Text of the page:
‘The Walking Dead’ Episode 6.6 “Always Accountable” (8.5 out of 10) Created by Frank Darabont; Starring Andrew Lincoln, Norman Reedus, Danai Gurira, Chandler Riggs, Lennie James, Lauren Cohan; Sundays on AMC.
Last week showed us that there are wrong ways to do transitional episodes, but tonight showed us that there are also right ways to do them. It was a welcome departure from the main storyline, and the ambiguity surrounding Glenn’s (Steven Yeun) possible death. Plus, we got to see a whole lot of Daryl (Norman Reedus) doing his tough guy with a heart of gold thing, which is always good TV. Spoilers ahoy!
Less Is More
While I like it when TWD gets heavy and complicated, it’s also nice to have occasional breathers from the impending doom that is constantly at the doorstep. Tonight’s episode caught up with Abraham (Michael Cudlitz), Sasha (Sonequa Martin-Green) and Daryl after they were tasked with luring a zombie horde away from Alexandria. It starts off hot—a carload of unfamiliar people open fire on the trio, causing Daryl to get separated from Abraham and Sasha. While the episode doesn’t reveal who these people are, it’s not hard to speculate that it belongs to a group of dicks with W’s drawn on their foreheads. Regardless of the car’s ownership, it’s not super important—it merely serves as the catalyst for TWD’s penchant for juggling multiple plotlines. Tonight’s perspective shifting was comparatively more toned down than earlier episodes this season, but that was why it worked so well.
After a particularly surreal moment featuring Daryl lying symmetrically with a charred zombie in a motorcycle helmet, we find our grizzled hero in the middle of a cremated forest. This chilling backdrop is one of the creepiest settings thus far in the show. Jammed in between the burnt skeletons of trees are heaps of incinerated dead, some of which are still undead enough to be writhing around despite being fused to the ground. Truly haunting stuff. While trying to find his way back to Sasha and Abraham, he encounters two women who mention earning what they took right before Daryl takes a bat to the back of the head. What ensues is a familiar case of mistaken identities—the three strangers that Daryl meet think that he is part of a group that has been dispatched to bring them somewhere that they really don’t want to be. It’s true that all Daryl would really need to do is say, “Wait—you’re running from who now?” to give himself an opportunity to explain himself, but this is TV after all. People seldom take the easy way out.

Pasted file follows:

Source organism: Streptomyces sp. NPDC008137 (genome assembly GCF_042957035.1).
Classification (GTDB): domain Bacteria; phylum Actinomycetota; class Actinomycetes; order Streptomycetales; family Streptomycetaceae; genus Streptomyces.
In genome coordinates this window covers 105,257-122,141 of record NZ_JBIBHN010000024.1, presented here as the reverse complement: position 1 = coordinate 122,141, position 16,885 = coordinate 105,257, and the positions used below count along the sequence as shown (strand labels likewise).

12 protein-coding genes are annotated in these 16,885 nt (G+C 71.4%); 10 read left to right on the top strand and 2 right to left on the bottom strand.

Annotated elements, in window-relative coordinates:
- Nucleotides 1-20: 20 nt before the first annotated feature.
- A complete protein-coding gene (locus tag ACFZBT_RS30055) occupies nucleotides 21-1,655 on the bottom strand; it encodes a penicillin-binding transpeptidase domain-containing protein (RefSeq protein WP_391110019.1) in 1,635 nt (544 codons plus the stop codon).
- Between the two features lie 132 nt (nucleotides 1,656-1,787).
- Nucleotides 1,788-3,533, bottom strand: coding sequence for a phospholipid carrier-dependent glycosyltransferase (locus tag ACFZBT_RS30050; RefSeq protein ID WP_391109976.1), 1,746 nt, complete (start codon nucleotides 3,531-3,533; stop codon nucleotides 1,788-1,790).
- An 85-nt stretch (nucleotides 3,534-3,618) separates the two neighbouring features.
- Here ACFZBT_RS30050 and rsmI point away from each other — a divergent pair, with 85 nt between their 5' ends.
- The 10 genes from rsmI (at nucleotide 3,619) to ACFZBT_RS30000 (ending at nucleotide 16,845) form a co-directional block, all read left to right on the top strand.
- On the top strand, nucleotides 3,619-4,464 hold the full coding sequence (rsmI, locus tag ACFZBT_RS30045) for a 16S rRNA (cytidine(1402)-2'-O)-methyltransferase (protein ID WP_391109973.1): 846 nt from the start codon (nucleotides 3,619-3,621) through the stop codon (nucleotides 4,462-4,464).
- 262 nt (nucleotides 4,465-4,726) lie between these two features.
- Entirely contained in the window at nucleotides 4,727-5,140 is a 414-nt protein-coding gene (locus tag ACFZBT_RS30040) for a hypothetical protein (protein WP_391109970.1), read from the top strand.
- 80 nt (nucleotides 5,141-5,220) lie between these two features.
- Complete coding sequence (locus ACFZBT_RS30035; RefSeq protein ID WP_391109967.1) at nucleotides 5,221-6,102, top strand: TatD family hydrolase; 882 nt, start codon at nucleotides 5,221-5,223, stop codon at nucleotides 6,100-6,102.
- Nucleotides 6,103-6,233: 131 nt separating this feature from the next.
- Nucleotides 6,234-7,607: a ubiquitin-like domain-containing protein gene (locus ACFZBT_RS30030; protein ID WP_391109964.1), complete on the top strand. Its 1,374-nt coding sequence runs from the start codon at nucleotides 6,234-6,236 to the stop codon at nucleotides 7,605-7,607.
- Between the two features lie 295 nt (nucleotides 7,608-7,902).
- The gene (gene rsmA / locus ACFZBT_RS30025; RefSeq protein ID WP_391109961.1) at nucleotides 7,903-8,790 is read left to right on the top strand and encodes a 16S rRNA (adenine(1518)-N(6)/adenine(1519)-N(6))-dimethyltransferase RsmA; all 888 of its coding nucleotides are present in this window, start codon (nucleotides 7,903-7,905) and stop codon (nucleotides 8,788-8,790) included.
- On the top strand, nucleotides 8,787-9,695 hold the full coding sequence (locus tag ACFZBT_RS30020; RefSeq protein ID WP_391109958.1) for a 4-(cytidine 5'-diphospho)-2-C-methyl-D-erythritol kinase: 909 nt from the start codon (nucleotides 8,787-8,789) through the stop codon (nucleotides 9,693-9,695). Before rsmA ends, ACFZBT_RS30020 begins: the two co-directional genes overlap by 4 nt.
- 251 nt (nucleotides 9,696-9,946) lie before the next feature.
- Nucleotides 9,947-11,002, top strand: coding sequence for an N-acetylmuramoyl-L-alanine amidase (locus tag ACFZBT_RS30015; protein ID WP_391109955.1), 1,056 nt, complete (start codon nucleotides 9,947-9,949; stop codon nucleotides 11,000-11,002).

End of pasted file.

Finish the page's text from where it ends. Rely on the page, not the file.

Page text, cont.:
On paper, this is a pretty predictable scenario. It doesn’t take long to figure out that our strangers are running from some dangerous people, and that they’ll inevitably refuse Daryl’s attempt to recruit them—the show can’t really accommodate any more long-term newcomers. All the same, it’s a welcome piece of predictability that happens to unfold with some solid acting against the haunting backdrop of a scorched, corpse-filled forest.
Sasha & Abraham
In what felt like a hastily assembled selection of scenes, Sasha and Abraham’s little evening together actually yielded some interesting results. Essentially, Sasha used her own bout with zombie-kill fever to help Abraham with his current addiction to busting open the undead. It may have been slightly cheesy—culminating with Abraham’s dangerously cheesy declaration of his intentions to pursue Sasha romantically—but occasional cheesy bits are nice in a show that spends so much time in the grit. I particularly liked the concept that good karma is still a thing in TWD—something that Abraham learns as he chooses to enjoy a cigar instead of chopping up a zombie, which unexpectedly wins him an RPG launcher.
It was definitely not the season’s strongest episode, but that doesn’t mean it wasn’t fun to watch. I’ve been itching for some more Daryl-centric episodes. Plus, it wrapped up with a pretty tasty cliffhanger—exactly who was that calling for help on Daryl’s walkie talkie? I am reaching the point in the season where I just want them to speed things up, but I’m fully expecting all of this buildup to culminate with something properly epic.